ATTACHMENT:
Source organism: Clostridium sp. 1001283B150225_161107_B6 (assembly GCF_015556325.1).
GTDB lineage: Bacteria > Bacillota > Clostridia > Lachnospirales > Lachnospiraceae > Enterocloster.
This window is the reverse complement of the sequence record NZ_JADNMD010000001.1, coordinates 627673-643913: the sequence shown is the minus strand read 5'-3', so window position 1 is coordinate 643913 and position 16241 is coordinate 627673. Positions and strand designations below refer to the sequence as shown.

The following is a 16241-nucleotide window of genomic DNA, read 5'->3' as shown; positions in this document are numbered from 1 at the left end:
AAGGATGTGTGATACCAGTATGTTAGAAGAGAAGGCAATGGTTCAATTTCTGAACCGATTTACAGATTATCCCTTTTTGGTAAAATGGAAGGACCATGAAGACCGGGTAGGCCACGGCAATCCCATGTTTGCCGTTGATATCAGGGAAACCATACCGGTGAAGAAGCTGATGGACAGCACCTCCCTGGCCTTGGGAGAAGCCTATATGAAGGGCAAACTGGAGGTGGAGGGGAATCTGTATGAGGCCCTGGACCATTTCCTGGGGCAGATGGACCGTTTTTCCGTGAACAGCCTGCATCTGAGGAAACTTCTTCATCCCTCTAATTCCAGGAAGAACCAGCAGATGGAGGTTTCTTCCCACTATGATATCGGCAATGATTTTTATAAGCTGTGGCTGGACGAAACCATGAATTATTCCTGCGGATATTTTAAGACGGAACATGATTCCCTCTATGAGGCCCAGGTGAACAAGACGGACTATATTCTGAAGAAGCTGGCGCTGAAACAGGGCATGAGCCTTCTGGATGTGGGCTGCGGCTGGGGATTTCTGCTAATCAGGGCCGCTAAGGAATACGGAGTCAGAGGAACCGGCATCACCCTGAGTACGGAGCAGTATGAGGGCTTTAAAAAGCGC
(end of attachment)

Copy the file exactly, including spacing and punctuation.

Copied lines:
Source organism: Clostridium sp. 1001283B150225_161107_B6 (assembly GCF_015556325.1).
GTDB lineage: Bacteria > Bacillota > Clostridia > Lachnospirales > Lachnospiraceae > Enterocloster.
This window is the reverse complement of the sequence record NZ_JADNMD010000001.1, coordinates 627673-643913: the sequence shown is the minus strand read 5'-3', so window position 1 is coordinate 643913 and position 16241 is coordinate 627673. Positions and strand designations below refer to the sequence as shown.

The following is a 16241-nucleotide window of genomic DNA, read 5'->3' as shown; positions in this document are numbered from 1 at the left end:
AAGGATGTGTGATACCAGTATGTTAGAAGAGAAGGCAATGGTTCAATTTCTGAACCGATTTACAGATTATCCCTTTTTGGTAAAATGGAAGGACCATGAAGACCGGGTAGGCCACGGCAATCCCATGTTTGCCGTTGATATCAGGGAAACCATACCGGTGAAGAAGCTGATGGACAGCACCTCCCTGGCCTTGGGAGAAGCCTATATGAAGGGCAAACTGGAGGTGGAGGGGAATCTGTATGAGGCCCTGGACCATTTCCTGGGGCAGATGGACCGTTTTTCCGTGAACAGCCTGCATCTGAGGAAACTTCTTCATCCCTCTAATTCCAGGAAGAACCAGCAGATGGAGGTTTCTTCCCACTATGATATCGGCAATGATTTTTATAAGCTGTGGCTGGACGAAACCATGAATTATTCCTGCGGATATTTTAAGACGGAACATGATTCCCTCTATGAGGCCCAGGTGAACAAGACGGACTATATTCTGAAGAAGCTGGCGCTGAAACAGGGCATGAGCCTTCTGGATGTGGGCTGCGGCTGGGGATTTCTGCTAATCAGGGCCGCTAAGGAATACGGAGTCAGAGGAACCGGCATCACCCTGAGTACGGAGCAGTATGAGGGCTTTAAAAAGCGC